Models and Theories in Human-Computer Interaction/DoI for You and I
DoI for You and I (Daniel Pardock)
Although I am a supporter of and wrote a previous post regarding TAM, I cannot discount the idea of Diffusion of Innovation. This idea takes on several concepts from Marketing (early knowers, early adopters, and change agents) and feeds into an idea of superiority based on early knowledge, the ability to change the minds of the public, and be a trendsetter. One example of Diffusion of Innovation comes from a presentation I did in an earlier MBA class regarding a seed company. The company has been around since 1926, and we learned that its leaders have realized they have only one time per year to ‘sell’ their product: farmers buy their seed once a year, resulting in only 89 times to convince the buyers that their product is the best. Looking back on our research, I realize our presentation followed Diffusion of Innovation almost word-for-word:
Innovation Seeds, at the time, were nothing special. There were no chemicals added or strains spliced together. However, when this particular company began making strains that were more resistant to pesticides, farmers started to take notice.
Adopters The company felt it was in its best interests to start reaching out to farmers and show them the benefits of its new products. By offering discounted (even free) product to farmers looking for the latest and greatest means of increasing production, the company was able to get its message out to people who were going to make sure the locals learned of its benefits.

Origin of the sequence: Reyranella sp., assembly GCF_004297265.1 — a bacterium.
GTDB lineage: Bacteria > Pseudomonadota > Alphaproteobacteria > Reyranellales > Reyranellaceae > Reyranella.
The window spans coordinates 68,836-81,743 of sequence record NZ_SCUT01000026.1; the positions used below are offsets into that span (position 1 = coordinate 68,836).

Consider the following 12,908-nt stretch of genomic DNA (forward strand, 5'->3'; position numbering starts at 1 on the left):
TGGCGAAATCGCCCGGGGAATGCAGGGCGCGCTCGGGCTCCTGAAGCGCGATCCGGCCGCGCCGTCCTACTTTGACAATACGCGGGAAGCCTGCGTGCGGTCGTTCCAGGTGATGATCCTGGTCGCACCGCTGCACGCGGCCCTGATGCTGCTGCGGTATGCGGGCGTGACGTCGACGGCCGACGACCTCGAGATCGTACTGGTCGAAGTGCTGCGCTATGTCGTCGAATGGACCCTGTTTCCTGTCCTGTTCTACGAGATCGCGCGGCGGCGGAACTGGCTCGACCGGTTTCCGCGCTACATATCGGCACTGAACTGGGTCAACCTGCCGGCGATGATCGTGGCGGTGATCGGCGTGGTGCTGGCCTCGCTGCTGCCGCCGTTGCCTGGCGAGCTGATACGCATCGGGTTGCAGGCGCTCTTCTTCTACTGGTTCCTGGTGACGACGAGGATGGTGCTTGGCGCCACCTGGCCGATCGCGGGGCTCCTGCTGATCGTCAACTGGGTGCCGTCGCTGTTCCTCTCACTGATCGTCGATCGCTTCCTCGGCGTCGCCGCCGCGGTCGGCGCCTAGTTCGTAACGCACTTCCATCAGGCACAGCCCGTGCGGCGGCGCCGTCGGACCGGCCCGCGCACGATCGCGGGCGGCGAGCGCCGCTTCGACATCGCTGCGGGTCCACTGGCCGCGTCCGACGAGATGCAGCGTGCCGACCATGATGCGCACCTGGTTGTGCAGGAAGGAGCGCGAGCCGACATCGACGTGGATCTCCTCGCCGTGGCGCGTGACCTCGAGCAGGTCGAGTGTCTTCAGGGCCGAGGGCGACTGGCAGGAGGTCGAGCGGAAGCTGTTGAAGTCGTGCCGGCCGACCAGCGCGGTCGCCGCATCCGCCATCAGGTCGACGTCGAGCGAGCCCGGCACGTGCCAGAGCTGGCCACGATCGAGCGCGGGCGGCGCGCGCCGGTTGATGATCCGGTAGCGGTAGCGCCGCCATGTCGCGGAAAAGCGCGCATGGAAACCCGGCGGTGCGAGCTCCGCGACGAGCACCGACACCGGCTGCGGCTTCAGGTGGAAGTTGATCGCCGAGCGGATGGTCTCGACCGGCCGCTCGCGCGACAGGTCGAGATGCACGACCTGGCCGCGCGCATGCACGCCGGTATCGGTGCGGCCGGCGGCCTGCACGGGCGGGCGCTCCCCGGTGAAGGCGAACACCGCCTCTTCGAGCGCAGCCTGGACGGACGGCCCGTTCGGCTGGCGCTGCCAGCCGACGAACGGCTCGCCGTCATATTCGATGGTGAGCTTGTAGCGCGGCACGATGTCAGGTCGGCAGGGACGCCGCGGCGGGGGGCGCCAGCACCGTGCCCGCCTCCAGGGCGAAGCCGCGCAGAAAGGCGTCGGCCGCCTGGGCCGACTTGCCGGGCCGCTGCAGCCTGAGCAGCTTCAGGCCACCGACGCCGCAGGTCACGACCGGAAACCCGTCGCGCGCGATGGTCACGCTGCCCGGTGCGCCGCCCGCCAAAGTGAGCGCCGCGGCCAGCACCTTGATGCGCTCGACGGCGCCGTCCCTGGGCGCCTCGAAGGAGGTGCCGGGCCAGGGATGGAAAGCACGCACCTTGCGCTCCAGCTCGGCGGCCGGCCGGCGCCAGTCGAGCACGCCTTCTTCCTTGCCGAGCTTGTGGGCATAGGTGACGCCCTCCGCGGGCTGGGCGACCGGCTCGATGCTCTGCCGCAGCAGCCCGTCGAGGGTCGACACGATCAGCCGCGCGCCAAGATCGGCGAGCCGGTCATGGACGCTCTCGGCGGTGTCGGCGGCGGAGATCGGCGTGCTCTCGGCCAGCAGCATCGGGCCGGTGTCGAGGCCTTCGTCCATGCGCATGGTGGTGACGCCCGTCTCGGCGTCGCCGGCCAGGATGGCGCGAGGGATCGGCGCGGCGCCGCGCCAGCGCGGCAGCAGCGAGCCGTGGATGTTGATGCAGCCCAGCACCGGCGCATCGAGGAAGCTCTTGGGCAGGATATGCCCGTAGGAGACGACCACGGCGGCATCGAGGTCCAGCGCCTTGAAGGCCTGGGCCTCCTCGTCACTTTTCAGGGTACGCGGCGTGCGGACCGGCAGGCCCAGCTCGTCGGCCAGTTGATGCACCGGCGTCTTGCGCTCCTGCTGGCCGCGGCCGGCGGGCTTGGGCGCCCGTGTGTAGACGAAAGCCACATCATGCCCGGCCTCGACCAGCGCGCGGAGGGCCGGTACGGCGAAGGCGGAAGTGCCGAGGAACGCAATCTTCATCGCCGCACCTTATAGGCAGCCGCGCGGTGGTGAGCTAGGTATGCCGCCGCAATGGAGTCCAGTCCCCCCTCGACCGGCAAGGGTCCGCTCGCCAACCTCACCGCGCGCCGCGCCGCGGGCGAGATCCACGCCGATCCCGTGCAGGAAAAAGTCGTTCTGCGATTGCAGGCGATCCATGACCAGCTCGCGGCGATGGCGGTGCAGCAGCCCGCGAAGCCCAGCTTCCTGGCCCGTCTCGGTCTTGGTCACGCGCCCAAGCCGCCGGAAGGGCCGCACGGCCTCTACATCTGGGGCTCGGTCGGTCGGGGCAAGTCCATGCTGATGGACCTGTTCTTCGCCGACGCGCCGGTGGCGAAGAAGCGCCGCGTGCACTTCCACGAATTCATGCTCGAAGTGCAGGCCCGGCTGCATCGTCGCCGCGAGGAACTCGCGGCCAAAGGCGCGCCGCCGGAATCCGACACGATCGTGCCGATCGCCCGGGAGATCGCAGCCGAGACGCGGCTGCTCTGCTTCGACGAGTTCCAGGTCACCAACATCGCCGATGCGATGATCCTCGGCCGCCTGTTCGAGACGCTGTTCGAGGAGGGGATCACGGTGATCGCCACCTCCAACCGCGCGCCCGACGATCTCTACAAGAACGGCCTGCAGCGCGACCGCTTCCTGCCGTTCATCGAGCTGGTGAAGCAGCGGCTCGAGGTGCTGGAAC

Communication Channels This particular company knew that farmers talk. They talk at the co-op, at church, at the gas station. They share both the good news and the bad news, and word began to spread that the adopters were seeing a change for the better in their yields.
Time As discussed earlier, the company knew it could only reach its customers once a year. By investing millions of dollars in promoting its product, it made a long-term, expensive investment that had to pay off in order for the firm to remain profitable. The company was counting on word getting out and slowly (but surely) gaining traction within the local community.
Social System With the combination of carefully selecting early adopters, communication amongst the farmers, and a skilled marketing campaign, the seed company was able to gain enough ground to make its product profitable. The company knew how best to reach its customers, that certain farmers were seen as trusted advisers, and, in turn, that what they said was to be trusted.
By following the idea of Diffusion of Information, the company lit a fuse and let it slowly ignite a revolution in farming: pesticide-resistant crops. The company continues today to market its products to its trusted customers who they know will be walking, talking commercials.